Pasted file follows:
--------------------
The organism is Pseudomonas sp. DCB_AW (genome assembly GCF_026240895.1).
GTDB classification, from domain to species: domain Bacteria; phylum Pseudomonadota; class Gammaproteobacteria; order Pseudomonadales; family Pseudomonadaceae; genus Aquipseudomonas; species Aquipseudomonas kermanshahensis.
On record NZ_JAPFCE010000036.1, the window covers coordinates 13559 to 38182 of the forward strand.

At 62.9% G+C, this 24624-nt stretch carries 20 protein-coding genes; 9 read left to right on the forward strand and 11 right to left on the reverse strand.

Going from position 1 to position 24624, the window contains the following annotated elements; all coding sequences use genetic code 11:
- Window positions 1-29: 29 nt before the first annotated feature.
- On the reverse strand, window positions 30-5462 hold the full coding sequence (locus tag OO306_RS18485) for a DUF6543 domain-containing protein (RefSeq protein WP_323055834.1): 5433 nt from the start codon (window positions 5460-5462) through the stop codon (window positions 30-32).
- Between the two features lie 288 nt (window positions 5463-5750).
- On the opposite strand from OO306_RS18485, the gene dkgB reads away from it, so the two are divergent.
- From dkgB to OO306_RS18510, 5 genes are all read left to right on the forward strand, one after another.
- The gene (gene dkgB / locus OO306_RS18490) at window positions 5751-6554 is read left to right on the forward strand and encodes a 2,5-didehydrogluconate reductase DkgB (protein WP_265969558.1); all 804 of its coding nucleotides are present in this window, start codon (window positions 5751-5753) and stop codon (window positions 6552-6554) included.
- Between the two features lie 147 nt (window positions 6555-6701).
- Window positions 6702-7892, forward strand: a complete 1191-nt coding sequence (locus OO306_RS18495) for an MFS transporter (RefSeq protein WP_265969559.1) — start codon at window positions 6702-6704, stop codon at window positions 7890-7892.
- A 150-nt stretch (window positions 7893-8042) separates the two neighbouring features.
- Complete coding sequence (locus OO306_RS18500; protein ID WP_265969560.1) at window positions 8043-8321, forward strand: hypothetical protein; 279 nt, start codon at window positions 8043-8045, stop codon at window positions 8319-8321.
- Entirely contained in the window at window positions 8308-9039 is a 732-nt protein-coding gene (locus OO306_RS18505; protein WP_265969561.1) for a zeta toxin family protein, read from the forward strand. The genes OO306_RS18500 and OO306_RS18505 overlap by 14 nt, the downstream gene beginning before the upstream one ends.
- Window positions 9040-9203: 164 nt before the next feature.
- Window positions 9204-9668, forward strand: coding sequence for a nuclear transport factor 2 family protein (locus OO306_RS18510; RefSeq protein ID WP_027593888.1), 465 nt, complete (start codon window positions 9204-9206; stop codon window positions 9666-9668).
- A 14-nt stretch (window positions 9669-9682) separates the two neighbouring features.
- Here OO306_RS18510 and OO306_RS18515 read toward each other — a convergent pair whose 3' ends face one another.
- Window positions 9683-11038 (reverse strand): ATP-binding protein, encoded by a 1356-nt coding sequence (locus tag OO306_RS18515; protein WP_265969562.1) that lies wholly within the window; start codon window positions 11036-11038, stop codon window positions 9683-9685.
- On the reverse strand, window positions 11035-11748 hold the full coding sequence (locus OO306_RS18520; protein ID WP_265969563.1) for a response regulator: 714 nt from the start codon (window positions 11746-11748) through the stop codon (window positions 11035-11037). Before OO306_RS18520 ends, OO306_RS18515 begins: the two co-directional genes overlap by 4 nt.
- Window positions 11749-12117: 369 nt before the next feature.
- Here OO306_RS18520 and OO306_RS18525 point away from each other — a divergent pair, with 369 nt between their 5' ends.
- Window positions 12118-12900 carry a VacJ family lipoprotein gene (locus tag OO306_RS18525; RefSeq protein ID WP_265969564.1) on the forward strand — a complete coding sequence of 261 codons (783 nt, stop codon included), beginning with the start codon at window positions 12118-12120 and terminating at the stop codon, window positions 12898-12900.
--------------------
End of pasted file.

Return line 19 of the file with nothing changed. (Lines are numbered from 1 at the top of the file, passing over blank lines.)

- A 14-nt stretch (window positions 9669-9682) separates the two neighbouring features.